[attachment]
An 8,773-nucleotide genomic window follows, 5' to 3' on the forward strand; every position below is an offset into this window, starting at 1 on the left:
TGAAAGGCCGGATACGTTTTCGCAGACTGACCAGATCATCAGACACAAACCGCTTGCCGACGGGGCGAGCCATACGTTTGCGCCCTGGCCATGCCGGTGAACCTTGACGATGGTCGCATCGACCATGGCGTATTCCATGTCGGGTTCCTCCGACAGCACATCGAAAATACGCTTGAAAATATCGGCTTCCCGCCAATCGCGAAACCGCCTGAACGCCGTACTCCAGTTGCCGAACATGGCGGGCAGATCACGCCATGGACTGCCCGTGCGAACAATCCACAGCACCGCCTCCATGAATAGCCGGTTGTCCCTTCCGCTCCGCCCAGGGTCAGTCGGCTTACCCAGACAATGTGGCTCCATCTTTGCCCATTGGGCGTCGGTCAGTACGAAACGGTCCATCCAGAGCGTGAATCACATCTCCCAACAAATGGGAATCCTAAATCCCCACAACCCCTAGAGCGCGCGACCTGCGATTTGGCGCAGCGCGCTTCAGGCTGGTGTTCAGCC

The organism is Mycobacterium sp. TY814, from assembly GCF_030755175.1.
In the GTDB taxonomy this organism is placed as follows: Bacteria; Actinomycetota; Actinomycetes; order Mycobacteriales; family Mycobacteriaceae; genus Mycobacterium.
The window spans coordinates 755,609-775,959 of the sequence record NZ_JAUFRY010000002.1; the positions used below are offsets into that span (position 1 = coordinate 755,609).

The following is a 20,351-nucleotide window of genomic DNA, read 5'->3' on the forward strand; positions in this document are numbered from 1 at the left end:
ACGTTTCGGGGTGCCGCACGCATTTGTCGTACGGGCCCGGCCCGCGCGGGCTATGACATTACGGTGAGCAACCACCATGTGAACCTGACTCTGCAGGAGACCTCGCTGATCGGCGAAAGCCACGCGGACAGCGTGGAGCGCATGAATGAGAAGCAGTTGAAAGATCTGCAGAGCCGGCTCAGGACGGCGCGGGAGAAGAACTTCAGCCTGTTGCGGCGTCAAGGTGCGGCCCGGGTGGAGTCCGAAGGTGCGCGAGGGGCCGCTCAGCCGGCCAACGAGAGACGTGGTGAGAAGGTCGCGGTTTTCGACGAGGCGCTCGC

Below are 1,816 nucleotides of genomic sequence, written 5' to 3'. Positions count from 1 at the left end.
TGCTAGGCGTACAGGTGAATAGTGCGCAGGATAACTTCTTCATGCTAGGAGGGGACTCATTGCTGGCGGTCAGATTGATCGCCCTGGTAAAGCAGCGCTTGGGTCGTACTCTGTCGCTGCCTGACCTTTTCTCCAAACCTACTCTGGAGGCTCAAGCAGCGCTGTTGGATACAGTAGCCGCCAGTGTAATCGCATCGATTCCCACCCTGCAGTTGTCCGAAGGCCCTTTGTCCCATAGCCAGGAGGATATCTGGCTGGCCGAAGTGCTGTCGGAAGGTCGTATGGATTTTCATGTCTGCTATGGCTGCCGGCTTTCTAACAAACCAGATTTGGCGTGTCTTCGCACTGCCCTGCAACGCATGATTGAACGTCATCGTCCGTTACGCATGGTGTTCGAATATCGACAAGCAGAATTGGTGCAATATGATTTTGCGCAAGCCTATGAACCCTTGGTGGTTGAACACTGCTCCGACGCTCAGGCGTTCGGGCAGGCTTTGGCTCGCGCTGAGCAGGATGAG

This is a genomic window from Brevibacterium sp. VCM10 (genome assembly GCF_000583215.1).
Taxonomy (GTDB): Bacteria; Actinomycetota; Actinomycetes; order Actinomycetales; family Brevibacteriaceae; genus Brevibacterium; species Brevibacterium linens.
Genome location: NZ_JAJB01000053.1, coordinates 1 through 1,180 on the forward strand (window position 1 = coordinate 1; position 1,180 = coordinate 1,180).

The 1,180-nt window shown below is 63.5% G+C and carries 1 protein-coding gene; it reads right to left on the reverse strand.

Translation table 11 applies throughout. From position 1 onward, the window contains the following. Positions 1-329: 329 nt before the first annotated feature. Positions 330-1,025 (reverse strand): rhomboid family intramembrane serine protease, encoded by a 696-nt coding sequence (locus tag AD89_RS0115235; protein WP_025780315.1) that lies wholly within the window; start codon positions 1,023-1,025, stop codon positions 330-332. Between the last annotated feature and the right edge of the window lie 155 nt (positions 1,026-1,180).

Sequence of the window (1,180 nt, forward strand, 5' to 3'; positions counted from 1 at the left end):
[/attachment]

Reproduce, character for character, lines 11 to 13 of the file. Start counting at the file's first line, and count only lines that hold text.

Taxonomy (GTDB): Bacteria; Actinomycetota; Actinomycetes; order Actinomycetales; family Brevibacteriaceae; genus Brevibacterium; species Brevibacterium linens.
Genome location: NZ_JAJB01000053.1, coordinates 1 through 1,180 on the forward strand (window position 1 = coordinate 1; position 1,180 = coordinate 1,180).

The 1,180-nt window shown below is 63.5% G+C and carries 1 protein-coding gene; it reads right to left on the reverse strand.